A controversy over cutting down centennial trees to pave the way for building a military academy in one of Jordan’s shrinking forests is taking center stage once again.
Environmental NGOs and activists held an emergency meeting Saturday to halt what they called an illegal chopping of trees by the Jordan Armed Forces in Bergesh forest, near the city of Ajloun – some 90kms north west of Amman.
Taqaddam, an activist platform, launched an online petition – collecting signatures from supporters, and held Prime Minister Abdullah Ensour responsible for the attacks on environment and demanded that perpetrators be held accountable under Jordanian laws.
Other planned activities for the week, according to Safa’ Al Jayyousi, a regional manager at Greenpeace, an advocacy organization, includes a sit-in at the site where more than 2,000 trees were uprooted recently.
“Cutting down trees is a flagrant violation of the laws and we will escalate our measures to save the forest,” Ms. Jayyousi told The Wall Street Journal. “We demand an investigation.”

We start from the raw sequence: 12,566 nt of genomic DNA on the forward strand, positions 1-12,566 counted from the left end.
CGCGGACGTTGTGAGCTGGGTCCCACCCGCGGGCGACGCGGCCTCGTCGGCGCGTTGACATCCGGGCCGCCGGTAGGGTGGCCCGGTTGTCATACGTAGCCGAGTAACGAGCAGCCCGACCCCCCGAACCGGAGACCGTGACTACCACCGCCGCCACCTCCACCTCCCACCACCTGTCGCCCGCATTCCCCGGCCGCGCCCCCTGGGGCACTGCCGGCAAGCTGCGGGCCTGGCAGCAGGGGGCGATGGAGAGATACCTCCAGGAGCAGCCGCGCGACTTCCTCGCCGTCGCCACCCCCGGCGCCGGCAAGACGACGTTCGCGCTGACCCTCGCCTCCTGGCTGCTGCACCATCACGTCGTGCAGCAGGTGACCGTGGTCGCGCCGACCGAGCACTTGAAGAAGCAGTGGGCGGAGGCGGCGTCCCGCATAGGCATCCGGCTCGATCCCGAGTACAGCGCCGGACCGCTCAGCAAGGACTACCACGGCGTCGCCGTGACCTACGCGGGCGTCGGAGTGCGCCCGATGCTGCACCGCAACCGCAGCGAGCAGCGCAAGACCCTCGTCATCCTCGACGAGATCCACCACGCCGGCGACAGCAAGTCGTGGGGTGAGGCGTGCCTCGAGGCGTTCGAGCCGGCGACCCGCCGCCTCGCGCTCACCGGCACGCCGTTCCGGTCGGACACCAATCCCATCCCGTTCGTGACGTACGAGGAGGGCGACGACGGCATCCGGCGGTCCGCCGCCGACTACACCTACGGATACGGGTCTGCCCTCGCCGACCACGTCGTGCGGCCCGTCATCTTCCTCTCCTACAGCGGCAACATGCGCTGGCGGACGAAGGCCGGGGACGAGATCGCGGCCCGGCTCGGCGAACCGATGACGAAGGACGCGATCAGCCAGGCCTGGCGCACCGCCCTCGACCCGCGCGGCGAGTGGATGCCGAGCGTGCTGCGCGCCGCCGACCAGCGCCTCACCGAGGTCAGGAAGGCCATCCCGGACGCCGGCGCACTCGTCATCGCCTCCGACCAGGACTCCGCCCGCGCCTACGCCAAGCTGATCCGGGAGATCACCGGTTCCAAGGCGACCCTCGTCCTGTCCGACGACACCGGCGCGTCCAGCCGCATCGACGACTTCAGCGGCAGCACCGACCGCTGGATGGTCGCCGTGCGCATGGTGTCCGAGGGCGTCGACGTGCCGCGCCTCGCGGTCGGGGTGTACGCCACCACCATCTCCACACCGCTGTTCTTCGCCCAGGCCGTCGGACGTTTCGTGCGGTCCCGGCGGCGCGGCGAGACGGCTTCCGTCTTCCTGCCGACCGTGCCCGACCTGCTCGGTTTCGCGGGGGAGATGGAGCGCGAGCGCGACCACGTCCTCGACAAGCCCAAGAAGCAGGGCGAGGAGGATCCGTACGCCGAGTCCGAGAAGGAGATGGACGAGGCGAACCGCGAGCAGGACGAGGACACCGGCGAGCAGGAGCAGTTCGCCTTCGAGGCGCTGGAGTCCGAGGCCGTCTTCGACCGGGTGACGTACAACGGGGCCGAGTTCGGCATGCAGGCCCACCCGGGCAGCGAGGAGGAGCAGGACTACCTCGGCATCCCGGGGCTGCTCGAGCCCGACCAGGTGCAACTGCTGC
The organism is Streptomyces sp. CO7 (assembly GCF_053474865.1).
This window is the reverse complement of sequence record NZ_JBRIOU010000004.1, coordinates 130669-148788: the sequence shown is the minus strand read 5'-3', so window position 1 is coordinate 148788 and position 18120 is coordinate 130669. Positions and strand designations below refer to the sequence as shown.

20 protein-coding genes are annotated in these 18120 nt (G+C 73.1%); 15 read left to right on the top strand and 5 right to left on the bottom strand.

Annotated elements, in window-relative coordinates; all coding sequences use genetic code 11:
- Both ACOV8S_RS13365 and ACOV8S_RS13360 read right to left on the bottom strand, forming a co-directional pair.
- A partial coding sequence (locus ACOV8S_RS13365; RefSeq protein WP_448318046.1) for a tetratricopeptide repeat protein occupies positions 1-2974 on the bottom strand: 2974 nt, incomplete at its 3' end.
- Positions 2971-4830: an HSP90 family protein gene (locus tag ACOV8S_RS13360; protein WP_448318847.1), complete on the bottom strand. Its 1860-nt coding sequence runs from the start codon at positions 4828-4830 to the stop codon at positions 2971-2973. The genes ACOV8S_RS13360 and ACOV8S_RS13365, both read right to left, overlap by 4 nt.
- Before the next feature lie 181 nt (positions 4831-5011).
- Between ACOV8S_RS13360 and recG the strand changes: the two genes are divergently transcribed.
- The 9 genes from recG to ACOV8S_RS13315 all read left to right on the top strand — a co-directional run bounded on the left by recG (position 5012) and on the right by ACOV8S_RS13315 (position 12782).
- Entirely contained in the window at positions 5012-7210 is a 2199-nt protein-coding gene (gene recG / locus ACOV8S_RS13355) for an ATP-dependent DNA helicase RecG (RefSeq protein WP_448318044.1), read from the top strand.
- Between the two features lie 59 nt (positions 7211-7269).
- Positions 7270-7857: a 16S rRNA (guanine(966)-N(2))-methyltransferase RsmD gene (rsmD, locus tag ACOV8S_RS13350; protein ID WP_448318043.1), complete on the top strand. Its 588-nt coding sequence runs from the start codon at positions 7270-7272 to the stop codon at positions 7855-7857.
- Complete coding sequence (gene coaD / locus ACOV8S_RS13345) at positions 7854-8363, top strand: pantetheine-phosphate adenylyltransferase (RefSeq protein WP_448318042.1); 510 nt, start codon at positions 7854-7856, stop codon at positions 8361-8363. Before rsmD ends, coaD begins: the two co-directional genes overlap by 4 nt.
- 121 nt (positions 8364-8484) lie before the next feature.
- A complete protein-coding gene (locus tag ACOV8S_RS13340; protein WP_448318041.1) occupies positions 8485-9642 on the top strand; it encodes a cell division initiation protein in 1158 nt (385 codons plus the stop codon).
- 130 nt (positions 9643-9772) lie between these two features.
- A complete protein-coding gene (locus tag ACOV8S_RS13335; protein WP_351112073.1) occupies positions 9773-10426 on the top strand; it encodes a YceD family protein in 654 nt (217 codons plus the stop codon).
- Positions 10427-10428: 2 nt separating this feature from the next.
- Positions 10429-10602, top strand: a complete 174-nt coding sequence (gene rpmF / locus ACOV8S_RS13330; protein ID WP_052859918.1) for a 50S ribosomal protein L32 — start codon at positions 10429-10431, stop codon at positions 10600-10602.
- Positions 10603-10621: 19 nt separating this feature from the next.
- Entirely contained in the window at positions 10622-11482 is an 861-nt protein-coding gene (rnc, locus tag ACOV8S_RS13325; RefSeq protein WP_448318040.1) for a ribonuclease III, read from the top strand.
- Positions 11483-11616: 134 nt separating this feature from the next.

The Jordanian army, however, denied having indulged in such activities. It said in a statement the uprooted trees were the ones damaged by storm Alexa that swept the region last winter and that the army will plant hundreds of trees instead. It also said the military academy will be built on the outskirts of the forest.
But that was not the case when Greenpeace visited the site. Ms. Jayyousi said the area where the trees were uprooted was barbed with wires and that she was denied access to it because it was a “military zone.”
In 2011, JAF announced plans to build the academy. The project then entailed uprooting 2,200 trees. But bowing to pressure from a green movement, activists and protestors, the army adjusted it plants to cut down a few hundred trees instead before the project was halted temporarily.
The debate, however, emerged to the forefront last week, after a Jordanian website reported that bulldozers started uprooting hundreds of trees and prevented forest employees from entering the site.
Less than 1% of the country is covered by forest, mostly in Bergesh – virtually the last area that has an intact ecosystem.
The forest is home to over 100 plant species — 13% listed as rare, 4% as locally or internationally threatened and 13% as holding medicinal value, according to the Royal Society for the Conservation of Nature.
Jordanian laws prevent chopping trees without the approval of the ministry of agriculture. The penalties include a $750 penalty for each centennial tree and a three-year prison term.
Batir Wardam, a blogger and environmental activist, said the campaign against the project is not driven by political motives. “But we want rule of law to prevail.”
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(via WSJ Blogs)